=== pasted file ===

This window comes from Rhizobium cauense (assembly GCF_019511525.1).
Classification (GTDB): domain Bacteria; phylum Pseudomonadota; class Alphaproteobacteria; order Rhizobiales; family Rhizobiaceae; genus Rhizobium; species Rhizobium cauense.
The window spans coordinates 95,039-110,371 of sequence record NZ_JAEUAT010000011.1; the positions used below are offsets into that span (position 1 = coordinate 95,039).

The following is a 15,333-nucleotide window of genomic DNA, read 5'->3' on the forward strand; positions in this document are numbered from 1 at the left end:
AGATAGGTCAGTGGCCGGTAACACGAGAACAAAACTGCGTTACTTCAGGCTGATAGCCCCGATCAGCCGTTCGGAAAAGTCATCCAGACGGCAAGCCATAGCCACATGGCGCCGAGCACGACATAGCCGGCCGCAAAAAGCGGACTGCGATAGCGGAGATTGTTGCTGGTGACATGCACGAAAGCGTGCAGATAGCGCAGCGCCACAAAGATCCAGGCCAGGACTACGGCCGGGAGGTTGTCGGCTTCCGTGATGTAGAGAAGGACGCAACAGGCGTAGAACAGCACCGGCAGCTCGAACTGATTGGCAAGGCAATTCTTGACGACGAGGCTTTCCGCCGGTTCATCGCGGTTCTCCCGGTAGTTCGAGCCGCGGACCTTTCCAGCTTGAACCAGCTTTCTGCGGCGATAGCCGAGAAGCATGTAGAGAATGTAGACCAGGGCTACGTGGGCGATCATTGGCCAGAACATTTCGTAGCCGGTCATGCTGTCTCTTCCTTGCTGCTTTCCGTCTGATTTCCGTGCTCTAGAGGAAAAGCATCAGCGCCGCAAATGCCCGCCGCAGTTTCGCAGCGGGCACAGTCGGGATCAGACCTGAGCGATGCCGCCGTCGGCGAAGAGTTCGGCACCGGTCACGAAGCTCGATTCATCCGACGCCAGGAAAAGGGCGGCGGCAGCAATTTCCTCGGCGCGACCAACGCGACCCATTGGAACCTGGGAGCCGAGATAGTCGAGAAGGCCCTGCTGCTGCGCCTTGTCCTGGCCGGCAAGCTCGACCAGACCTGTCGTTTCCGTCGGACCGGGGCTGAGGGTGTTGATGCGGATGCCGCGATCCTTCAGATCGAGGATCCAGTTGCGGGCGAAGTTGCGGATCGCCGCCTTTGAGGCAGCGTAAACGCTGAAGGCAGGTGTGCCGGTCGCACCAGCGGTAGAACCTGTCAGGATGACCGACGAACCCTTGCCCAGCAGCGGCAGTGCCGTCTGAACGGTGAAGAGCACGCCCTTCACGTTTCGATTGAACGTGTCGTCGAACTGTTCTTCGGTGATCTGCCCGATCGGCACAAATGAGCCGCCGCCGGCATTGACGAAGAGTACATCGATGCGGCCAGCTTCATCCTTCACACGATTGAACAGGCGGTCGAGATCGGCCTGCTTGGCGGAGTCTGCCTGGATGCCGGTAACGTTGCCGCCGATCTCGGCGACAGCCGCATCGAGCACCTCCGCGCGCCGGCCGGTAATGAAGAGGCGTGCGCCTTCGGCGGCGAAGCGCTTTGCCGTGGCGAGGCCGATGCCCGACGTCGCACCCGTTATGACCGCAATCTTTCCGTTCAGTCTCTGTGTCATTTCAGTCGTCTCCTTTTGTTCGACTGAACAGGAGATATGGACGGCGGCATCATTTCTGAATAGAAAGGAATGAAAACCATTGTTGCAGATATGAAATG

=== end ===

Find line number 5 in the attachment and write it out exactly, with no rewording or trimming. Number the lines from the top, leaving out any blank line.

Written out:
AGATAGGTCAGTGGCCGGTAACACGAGAACAAAACTGCGTTACTTCAGGCTGATAGCCCCGATCAGCCGTTCGGAAAAGTCATCCAGACGGCAAGCCATAGCCACATGGCGCCGAGCACGACATAGCCGGCCGCAAAAAGCGGACTGCGATAGCGGAGATTGTTGCTGGTGACATGCACGAAAGCGTGCAGATAGCGCAGCGCCACAAAGATCCAGGCCAGGACTACGGCCGGGAGGTTGTCGGCTTCCGTGATGTAGAGAAGGACGCAACAGGCGTAGAACAGCACCGGCAGCTCGAACTGATTGGCAAGGCAATTCTTGACGACGAGGCTTTCCGCCGGTTCATCGCGGTTCTCCCGGTAGTTCGAGCCGCGGACCTTTCCAGCTTGAACCAGCTTTCTGCGGCGATAGCCGAGAAGCATGTAGAGAATGTAGACCAGGGCTACGTGGGCGATCATTGGCCAGAACATTTCGTAGCCGGTCATGCTGTCTCTTCCTTGCTGCTTTCCGTCTGATTTCCGTGCTCTAGAGGAAAAGCATCAGCGCCGCAAATGCCCGCCGCAGTTTCGCAGCGGGCACAGTCGGGATCAGACCTGAGCGATGCCGCCGTCGGCGAAGAGTTCGGCACCGGTCACGAAGCTCGATTCATCCGACGCCAGGAAAAGGGCGGCGGCAGCAATTTCCTCGGCGCGACCAACGCGACCCATTGGAACCTGGGAGCCGAGATAGTCGAGAAGGCCCTGCTGCTGCGCCTTGTCCTGGCCGGCAAGCTCGACCAGACCTGTCGTTTCCGTCGGACCGGGGCTGAGGGTGTTGATGCGGATGCCGCGATCCTTCAGATCGAGGATCCAGTTGCGGGCGAAGTTGCGGATCGCCGCCTTTGAGGCAGCGTAAACGCTGAAGGCAGGTGTGCCGGTCGCACCAGCGGTAGAACCTGTCAGGATGACCGACGAACCCTTGCCCAGCAGCGGCAGTGCCGTCTGAACGGTGAAGAGCACGCCCTTCACGTTTCGATTGAACGTGTCGTCGAACTGTTCTTCGGTGATCTGCCCGATCGGCACAAATGAGCCGCCGCCGGCATTGACGAAGAGTACATCGATGCGGCCAGCTTCATCCTTCACACGATTGAACAGGCGGTCGAGATCGGCCTGCTTGGCGGAGTCTGCCTGGATGCCGGTAACGTTGCCGCCGATCTCGGCGACAGCCGCATCGAGCACCTCCGCGCGCCGGCCGGTAATGAAGAGGCGTGCGCCTTCGGCGGCGAAGCGCTTTGCCGTGGCGAGGCCGATGCCCGACGTCGCACCCGTTATGACCGCAATCTTTCCGTTCAGTCTCTGTGTCATTTCAGTCGTCTCCTTTTGTTCGACTGAACAGGAGATATGGACGGCGGCATCATTTCTGAATAGAAAGGAATGAAAACCATTGTTGCAGATATGAAATG